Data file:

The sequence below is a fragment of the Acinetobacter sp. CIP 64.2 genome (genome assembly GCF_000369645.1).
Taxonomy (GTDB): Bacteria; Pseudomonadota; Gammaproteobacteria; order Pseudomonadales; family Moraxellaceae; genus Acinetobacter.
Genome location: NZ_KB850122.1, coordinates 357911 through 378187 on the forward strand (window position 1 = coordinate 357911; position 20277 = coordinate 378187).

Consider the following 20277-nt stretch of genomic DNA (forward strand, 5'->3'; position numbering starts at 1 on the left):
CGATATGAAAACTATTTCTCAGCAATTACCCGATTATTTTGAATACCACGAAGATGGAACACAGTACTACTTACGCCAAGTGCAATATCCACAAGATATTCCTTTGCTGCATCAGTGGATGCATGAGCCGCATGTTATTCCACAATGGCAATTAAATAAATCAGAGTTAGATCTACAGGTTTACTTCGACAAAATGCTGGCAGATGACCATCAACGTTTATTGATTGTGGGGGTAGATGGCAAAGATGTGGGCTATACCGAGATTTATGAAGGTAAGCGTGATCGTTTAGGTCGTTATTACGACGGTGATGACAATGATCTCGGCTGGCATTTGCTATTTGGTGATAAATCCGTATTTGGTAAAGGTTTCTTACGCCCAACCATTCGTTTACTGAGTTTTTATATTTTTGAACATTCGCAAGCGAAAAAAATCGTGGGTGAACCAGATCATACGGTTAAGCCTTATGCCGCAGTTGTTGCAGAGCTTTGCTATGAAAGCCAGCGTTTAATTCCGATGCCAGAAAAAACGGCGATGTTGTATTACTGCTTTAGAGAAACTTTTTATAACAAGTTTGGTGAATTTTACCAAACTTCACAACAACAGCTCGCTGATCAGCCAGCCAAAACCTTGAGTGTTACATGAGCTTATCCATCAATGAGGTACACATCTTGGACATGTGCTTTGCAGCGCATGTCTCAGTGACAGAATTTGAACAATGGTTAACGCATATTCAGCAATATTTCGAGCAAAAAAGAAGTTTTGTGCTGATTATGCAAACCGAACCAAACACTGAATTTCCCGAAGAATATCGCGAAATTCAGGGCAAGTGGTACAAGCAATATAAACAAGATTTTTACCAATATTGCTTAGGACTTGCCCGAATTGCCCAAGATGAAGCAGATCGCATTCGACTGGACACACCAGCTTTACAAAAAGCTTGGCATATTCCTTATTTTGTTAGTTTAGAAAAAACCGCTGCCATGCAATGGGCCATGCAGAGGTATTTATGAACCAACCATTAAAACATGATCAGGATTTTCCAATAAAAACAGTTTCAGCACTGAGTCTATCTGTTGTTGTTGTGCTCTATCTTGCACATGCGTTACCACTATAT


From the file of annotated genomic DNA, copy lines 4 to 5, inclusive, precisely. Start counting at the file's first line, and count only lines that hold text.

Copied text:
Consider the following 20277-nt stretch of genomic DNA (forward strand, 5'->3'; position numbering starts at 1 on the left):
CGATATGAAAACTATTTCTCAGCAATTACCCGATTATTTTGAATACCACGAAGATGGAACACAGTACTACTTACGCCAAGTGCAATATCCACAAGATATTCCTTTGCTGCATCAGTGGATGCATGAGCCGCATGTTATTCCACAATGGCAATTAAATAAATCAGAGTTAGATCTACAGGTTTACTTCGACAAAATGCTGGCAGATGACCATCAACGTTTATTGATTGTGGGGGTAGATGGCAAAGATGTGGGCTATACCGAGATTTATGAAGGTAAGCGTGATCGTTTAGGTCGTTATTACGACGGTGATGACAATGATCTCGGCTGGCATTTGCTATTTGGTGATAAATCCGTATTTGGTAAAGGTTTCTTACGCCCAACCATTCGTTTACTGAGTTTTTATATTTTTGAACATTCGCAAGCGAAAAAAATCGTGGGTGAACCAGATCATACGGTTAAGCCTTATGCCGCAGTTGTTGCAGAGCTTTGCTATGAAAGCCAGCGTTTAATTCCGATGCCAGAAAAAACGGCGATGTTGTATTACTGCTTTAGAGAAACTTTTTATAACAAGTTTGGTGAATTTTACCAAACTTCACAACAACAGCTCGCTGATCAGCCAGCCAAAACCTTGAGTGTTACATGAGCTTATCCATCAATGAGGTACACATCTTGGACATGTGCTTTGCAGCGCATGTCTCAGTGACAGAATTTGAACAATGGTTAACGCATATTCAGCAATATTTCGAGCAAAAAAGAAGTTTTGTGCTGATTATGCAAACCGAACCAAACACTGAATTTCCCGAAGAATATCGCGAAATTCAGGGCAAGTGGTACAAGCAATATAAACAAGATTTTTACCAATATTGCTTAGGACTTGCCCGAATTGCCCAAGATGAAGCAGATCGCATTCGACTGGACACACCAGCTTTACAAAAAGCTTGGCATATTCCTTATTTTGTTAGTTTAGAAAAAACCGCTGCCATGCAATGGGCCATGCAGAGGTATTTATGAACCAACCATTAAAACATGATCAGGATTTTCCAATAAAAACAGTTTCAGCACTGAGTCTATCTGTTGTTGTTGTGCTCTATCTTGCACATGCGTTACCACTATAT